Respondents that experience racism were far more likely to regard racism as a large problem (51%).

Those that experience sexism were more likely to see all forms of intolerance as a large problem: racism (42%), sexism (32%), homophobia (38%), religious intolerance (40%) and ageism (20%).

Those that experience religious intolerance were more likely to regard sexism (21%), religious intolerance (48%) and ageism (23%) to be a large problem.

Those had do not experience any form of intolerance were consistently less likely to regard them to be a large problem.

Male respondents were also consistently less likely to regard each form of intolerance to be a large problem, compared with female respondents, save for ageism where an equal portion of male and female respondents (15%) see ageism as a large problem.

Party better at dealing with intolerance

Sep 24, 2012

Q.  In your view, which party is better at dealing with the various forms of intolerance?

 

Labor

Liberal

Greens

Other

Don’t know

Racism

17%

23%

11%

2%

46%

Sexism

19%

19%

12%

2%

47%

Homophobia

13%

17%

21%

3%

45%

Religious intolerance

16%

22%

9%

3%

50%

Ageism

16%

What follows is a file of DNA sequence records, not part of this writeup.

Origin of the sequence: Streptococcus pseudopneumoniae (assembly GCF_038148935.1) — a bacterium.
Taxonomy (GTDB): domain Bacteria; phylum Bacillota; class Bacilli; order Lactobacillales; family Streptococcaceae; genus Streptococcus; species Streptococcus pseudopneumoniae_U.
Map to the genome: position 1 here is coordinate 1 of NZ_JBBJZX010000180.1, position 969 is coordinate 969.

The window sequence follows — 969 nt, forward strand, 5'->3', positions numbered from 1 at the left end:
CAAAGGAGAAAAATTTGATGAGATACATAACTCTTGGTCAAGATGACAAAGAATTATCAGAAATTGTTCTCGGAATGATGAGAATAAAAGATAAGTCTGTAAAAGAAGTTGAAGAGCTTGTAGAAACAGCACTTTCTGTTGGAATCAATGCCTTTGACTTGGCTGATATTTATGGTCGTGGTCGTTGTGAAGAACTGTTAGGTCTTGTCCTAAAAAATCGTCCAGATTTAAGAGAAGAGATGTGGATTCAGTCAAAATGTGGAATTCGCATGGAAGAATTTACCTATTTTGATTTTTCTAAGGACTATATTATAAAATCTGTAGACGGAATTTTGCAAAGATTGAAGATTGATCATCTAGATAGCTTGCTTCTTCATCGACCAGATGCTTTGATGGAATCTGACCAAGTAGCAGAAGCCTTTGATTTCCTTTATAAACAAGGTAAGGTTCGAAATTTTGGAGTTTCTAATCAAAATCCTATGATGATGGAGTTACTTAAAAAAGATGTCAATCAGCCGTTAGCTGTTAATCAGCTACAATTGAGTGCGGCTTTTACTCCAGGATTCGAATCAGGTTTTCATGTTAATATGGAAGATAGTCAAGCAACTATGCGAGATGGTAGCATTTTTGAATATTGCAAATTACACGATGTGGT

20%

8%

3%

52%

With the exception of sexism, when compared to Labor, the Liberals are consistently regarded by respondents as being the party that is better at dealing with racism (23% Liberal, 17% Labor), homophobia (13% Labor, 17% Liberal), religious intolerance (16% Labor, 22% Liberal) and ageism (16% Labor, 20% Liberal).

On sexism, both the major parties are equally regarded as the party that is better at dealing with it (19% each).

The Greens are regarded as the best party to deal with homophobia (21%).

There were a high portion of don’t knows in this question, with either a majority or close to a majority of respondents selecting this option for each form of intolerance.

Do we need foreign workers?

Jun 26, 2012


Rita Mallia speaks of the importance of unemployed locals getting the first pick of mining jobs as well as her union’s proud multicultural ethos.

Importing foreign workers has rocketed during the mining boom. Last year almost 90,000 workers were employed under 457 visa grants allowing them to stay and work in Australia for up to four years. The number of visas granted is up nearly 50 per cent on last year.

Since Gina RInehart received permission to bring in 1700 workers for her Roy Hill mine and the subsequent uproar, a Resources Jobs Board has been created.